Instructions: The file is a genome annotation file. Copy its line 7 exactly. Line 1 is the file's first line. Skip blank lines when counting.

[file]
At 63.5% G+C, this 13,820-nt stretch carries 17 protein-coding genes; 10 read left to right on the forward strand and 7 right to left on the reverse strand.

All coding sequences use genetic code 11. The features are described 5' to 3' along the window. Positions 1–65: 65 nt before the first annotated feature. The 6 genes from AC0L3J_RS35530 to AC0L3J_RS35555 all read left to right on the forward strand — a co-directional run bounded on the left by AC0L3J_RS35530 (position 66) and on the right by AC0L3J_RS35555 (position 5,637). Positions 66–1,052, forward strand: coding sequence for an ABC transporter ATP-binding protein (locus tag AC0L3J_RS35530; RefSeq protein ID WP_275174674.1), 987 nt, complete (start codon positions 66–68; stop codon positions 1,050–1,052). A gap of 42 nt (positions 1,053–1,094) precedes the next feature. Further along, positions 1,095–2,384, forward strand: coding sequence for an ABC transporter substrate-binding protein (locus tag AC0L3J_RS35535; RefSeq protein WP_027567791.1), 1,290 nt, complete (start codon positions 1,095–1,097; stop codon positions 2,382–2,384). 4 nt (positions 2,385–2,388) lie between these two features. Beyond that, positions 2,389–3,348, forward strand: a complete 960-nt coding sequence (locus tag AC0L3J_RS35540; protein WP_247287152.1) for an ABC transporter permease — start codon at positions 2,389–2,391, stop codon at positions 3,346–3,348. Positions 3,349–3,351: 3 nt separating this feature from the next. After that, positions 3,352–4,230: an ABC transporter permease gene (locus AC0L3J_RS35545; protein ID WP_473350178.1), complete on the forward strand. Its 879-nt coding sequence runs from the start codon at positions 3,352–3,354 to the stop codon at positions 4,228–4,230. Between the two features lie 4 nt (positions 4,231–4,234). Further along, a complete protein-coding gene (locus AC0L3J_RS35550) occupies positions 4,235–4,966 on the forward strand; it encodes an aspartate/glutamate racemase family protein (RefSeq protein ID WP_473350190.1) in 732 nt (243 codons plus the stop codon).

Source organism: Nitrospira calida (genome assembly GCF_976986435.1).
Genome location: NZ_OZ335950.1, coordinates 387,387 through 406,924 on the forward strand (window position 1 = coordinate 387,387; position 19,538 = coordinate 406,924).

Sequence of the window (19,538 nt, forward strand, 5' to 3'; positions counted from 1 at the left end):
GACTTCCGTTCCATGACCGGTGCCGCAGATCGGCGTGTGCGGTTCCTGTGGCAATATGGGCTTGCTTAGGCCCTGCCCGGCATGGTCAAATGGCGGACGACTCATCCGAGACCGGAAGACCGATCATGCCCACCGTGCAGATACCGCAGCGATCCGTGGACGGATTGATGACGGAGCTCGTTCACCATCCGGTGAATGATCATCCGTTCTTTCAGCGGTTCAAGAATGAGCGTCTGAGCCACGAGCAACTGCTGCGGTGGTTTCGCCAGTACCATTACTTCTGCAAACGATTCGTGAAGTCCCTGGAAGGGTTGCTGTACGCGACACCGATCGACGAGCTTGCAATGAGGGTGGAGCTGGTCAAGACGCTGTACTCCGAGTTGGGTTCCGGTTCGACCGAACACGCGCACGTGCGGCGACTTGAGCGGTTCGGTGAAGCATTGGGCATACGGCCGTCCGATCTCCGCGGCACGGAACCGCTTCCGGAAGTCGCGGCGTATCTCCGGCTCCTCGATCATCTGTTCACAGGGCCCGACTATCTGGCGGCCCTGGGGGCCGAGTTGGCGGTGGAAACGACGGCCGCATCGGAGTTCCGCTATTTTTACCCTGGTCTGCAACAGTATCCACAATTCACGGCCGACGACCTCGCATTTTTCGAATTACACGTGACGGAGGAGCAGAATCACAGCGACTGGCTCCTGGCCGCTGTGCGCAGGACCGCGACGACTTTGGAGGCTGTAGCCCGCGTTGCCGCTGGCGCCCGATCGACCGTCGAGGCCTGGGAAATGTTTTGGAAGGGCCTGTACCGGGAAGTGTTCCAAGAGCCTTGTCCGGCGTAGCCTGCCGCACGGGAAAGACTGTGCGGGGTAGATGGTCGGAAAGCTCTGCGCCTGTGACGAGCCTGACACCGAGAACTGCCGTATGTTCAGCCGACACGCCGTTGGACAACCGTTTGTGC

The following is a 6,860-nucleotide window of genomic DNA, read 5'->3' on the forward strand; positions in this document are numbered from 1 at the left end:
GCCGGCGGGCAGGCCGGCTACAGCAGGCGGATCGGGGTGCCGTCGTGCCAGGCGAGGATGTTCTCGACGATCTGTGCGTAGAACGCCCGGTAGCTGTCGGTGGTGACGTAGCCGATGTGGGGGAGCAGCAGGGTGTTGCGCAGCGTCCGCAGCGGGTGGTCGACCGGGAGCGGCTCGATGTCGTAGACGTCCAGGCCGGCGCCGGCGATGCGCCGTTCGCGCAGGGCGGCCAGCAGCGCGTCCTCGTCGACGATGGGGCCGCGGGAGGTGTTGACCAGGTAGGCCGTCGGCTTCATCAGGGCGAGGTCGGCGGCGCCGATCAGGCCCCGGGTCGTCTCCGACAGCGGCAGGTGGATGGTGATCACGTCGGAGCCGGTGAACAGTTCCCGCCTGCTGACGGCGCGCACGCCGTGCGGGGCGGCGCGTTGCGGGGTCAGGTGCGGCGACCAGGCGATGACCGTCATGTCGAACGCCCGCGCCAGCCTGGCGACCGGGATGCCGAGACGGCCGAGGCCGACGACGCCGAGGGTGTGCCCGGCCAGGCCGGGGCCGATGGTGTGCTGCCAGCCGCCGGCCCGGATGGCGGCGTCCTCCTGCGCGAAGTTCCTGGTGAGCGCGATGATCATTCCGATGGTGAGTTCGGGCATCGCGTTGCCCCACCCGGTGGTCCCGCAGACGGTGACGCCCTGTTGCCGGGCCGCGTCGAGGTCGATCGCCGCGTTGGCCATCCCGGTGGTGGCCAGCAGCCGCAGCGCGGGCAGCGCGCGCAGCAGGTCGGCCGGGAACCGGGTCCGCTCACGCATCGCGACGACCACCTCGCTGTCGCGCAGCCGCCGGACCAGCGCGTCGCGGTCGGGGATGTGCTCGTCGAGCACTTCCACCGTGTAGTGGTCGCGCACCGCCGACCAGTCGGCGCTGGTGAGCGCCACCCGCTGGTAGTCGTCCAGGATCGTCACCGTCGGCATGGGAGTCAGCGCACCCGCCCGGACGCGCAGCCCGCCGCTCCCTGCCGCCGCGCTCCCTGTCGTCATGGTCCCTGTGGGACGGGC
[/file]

The following is a 6,860-nucleotide window of genomic DNA, read 5'->3' on the forward strand; positions in this document are numbered from 1 at the left end: